Black Mountain's self-titled debut from 2005 was a genuine oddity, its mix of garage psychedelia, stoner-rock and avant-jazz sax-squawking rendering the Canadian quintet impervious to pigeonholing: it could have slotted comfortably into several genres.
Sadly, such indeterminacies have been ruthlessly excised from this follow-up, leaving just the core Led Zep stylings and satanic imagery that ultimately climax in the 17-minute-long "Bright Lights", a plodding affirmation of "the night and all the witchery", which lapses into a slough of miasmic ponderousness around the fifth minute, and never re-emerges.
Click the arrow to listen to a clip of Black Mountain's song 'Tyrant'.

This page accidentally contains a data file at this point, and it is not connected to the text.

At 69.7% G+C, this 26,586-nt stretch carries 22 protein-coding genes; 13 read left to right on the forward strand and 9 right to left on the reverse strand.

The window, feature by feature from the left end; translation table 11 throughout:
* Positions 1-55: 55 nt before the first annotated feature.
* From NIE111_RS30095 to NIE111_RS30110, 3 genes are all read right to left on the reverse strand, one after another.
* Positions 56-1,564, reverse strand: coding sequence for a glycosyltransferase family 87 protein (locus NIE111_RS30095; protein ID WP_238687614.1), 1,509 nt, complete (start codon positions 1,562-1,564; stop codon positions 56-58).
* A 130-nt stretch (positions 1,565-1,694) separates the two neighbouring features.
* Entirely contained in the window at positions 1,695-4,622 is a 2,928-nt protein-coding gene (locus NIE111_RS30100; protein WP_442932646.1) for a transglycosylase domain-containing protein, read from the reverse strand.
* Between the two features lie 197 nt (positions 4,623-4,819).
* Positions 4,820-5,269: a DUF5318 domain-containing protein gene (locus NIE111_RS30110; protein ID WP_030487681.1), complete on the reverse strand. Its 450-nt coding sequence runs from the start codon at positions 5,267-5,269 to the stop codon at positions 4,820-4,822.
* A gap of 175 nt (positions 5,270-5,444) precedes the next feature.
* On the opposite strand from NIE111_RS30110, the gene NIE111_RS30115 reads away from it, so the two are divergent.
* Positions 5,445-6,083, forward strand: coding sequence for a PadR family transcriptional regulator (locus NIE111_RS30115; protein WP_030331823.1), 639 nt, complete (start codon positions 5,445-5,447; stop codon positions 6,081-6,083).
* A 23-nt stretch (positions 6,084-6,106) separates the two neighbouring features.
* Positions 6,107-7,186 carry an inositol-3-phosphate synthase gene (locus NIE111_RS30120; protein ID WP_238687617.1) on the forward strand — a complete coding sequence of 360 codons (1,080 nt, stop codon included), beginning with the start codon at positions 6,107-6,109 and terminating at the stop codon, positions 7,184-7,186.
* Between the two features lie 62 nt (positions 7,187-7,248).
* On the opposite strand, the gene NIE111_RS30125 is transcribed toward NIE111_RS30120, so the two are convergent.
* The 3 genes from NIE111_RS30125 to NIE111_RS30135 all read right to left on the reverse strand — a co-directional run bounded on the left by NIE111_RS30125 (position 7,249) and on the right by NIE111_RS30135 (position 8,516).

The folksy libertarian anthem "Stay Free" and the lengthy political condemnation "Tyrants" ("You're the plague of existence", etc) aside, the lyrics are stuffed with enough demons, hellhounds, witchy children and "haunted ones howling in your head" to populate an Anne Rice novel; but the attractions of their psych-rock organ and guitar riffs, and of Amber Webber's vocal similarities to Grace Slick, are limited by the shortfall in diversity. Weirdest image: "Blood crawls across the cancer", a lose/lose situation, by the sound of it.
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